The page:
[Python-Dev] Divorcing str and unicode (no more implicit conversions).

Guido van Rossum guido at python.org
Tue Oct 25 00:47:22 CEST 2005

On 10/24/05, "Martin v. Löwis" <martin at v.loewis.de> wrote:
> Guido van Rossum wrote:
> > Changing the APIs would be much work, although perhaps not impossible
> > of Python 3000. For example, Raymond Hettinger's partition() API
> > doesn't refer to indices at all, and can replace many uses of find()
> > or index().
> I think Neil's proposal is not to make them go away, but to implement
> them less efficiently. For example, if the internal representation
> is UTF-8, indexing requires linear time, as opposed to constant time.
> If the internal representation is UTF-16, and you have a flag to
> indicate whether there are any surrogates on the string, indexing
> is constant if the flag is false, else linear.

I understand all that. My point is that it's a bad idea to offer an
indexing operation that isn't O(1).

> > Perhaps we could provide a different kind of API to support the
> > latter, perhaps based on a mutable character buffer data type without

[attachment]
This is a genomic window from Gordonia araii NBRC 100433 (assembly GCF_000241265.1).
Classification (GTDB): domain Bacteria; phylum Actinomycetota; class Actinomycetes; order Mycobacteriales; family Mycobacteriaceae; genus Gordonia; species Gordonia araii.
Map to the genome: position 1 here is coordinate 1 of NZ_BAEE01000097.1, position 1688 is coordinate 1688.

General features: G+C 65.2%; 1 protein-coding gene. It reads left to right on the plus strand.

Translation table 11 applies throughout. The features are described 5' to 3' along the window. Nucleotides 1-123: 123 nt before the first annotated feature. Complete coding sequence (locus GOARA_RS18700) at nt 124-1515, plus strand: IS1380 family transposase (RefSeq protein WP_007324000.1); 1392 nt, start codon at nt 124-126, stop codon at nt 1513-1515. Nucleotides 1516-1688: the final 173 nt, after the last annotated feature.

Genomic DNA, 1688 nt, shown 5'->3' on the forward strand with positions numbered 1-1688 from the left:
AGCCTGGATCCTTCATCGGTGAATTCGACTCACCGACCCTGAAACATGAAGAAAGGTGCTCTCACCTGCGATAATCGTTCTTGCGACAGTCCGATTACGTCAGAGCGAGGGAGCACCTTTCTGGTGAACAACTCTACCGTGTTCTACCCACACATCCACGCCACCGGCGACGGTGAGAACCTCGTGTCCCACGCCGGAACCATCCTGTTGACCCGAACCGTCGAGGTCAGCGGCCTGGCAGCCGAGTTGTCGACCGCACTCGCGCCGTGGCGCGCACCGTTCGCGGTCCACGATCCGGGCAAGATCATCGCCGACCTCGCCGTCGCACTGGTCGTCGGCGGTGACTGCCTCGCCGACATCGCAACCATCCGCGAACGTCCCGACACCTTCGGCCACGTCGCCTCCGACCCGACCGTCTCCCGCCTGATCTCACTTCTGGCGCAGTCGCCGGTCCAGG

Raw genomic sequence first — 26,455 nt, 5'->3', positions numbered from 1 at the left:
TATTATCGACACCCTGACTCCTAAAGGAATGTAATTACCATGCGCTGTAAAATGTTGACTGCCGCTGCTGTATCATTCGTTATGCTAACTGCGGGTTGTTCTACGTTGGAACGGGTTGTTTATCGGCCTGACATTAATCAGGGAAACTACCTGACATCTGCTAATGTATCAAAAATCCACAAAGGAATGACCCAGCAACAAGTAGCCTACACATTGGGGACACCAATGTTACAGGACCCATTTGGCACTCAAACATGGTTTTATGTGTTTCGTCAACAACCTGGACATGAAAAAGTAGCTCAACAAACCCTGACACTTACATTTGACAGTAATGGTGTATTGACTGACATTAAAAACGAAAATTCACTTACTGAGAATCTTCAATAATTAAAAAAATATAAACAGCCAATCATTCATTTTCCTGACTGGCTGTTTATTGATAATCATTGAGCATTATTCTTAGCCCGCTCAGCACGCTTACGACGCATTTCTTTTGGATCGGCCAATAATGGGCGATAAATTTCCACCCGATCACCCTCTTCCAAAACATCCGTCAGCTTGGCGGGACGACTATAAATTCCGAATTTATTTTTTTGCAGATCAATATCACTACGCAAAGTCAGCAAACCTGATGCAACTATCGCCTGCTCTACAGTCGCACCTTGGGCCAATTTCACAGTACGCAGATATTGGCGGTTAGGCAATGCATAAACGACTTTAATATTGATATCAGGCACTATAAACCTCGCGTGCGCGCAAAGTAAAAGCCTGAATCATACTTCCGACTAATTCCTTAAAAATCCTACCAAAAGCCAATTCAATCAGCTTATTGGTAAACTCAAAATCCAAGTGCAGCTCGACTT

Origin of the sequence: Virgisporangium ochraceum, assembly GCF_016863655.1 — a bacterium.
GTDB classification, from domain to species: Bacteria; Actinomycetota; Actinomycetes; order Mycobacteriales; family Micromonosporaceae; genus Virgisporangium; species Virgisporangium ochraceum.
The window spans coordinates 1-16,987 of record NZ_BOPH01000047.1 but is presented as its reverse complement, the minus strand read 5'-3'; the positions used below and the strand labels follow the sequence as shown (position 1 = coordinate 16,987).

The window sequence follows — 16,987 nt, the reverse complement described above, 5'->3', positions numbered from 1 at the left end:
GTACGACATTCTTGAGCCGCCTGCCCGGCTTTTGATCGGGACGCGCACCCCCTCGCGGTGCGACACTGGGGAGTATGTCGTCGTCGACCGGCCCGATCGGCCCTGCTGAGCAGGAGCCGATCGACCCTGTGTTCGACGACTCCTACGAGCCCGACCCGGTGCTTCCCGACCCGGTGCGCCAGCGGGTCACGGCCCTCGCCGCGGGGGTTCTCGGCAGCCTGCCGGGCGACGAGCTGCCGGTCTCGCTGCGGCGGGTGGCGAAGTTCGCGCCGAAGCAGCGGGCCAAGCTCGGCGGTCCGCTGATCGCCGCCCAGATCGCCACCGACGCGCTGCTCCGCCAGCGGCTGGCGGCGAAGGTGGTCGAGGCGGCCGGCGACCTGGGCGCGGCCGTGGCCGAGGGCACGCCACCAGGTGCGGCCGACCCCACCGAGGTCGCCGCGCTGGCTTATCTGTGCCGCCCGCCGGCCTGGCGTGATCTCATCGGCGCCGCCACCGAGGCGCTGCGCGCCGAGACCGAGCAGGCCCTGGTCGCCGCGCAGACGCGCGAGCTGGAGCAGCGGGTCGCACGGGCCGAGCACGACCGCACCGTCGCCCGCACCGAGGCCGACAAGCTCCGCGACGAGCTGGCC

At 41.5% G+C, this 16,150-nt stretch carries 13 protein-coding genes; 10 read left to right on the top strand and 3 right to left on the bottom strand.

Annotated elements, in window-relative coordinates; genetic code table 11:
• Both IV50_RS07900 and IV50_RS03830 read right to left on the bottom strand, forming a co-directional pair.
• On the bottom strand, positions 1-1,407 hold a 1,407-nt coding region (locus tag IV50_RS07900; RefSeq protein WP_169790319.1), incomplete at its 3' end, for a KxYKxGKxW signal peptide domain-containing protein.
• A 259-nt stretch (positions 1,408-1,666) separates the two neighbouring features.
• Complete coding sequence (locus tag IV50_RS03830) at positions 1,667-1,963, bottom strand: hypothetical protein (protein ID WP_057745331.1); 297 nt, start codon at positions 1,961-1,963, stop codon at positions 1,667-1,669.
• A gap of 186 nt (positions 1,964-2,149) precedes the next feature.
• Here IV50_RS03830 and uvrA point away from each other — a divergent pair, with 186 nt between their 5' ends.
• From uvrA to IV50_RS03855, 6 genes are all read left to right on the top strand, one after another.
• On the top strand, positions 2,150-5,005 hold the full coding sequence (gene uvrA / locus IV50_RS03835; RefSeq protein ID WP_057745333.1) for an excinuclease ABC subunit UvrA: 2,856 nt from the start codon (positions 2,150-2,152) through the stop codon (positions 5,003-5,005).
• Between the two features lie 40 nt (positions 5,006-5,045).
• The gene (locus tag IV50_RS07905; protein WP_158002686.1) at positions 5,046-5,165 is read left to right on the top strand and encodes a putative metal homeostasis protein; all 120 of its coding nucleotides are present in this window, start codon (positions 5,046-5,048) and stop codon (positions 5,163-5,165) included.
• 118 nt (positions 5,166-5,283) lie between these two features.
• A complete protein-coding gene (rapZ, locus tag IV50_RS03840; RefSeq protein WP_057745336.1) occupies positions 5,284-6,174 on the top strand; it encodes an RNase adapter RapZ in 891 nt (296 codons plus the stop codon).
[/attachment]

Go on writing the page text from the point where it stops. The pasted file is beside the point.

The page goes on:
> > direct indexing?
> There are different design goals conflicting here:
> - some think: "all my data is ASCII, so I want to only use one
>    byte per character".
> - others think: "all my data goes to the Windows API, so I want
>    to use 2 byte per character".
> - yet others think: "I want all of Unicode, with proper, efficient
>    indexing, so I want four bytes per char".

I doubt the last one though. Probably they really don't want efficient
indexing, they want to perform higher-level operations that currently
are only possible using efficient indexing or slicing. With the right
API. perhaps they could work just as efficiently with an internal
representation of UTF-8.

> It's not so much a matter of API as a matter of internal
> representation. The API doesn't have to change (except for the
> very low-level C API that directly exposes Py_UNICODE*, perhaps).

I think the API should reflect the representation *to some extend*,
namely it shouldn't claim to have operations that are typically
thought of as O(1) that can only be implemented as O(n). An internal
representation of UTF-8 might make everyone happy except heavy Windows
users; but it requires changes to the API so people won't be writing
Python 2.x-style string slinging code.

--Guido van Rossum (home page: http://www.python.org/~guido/)

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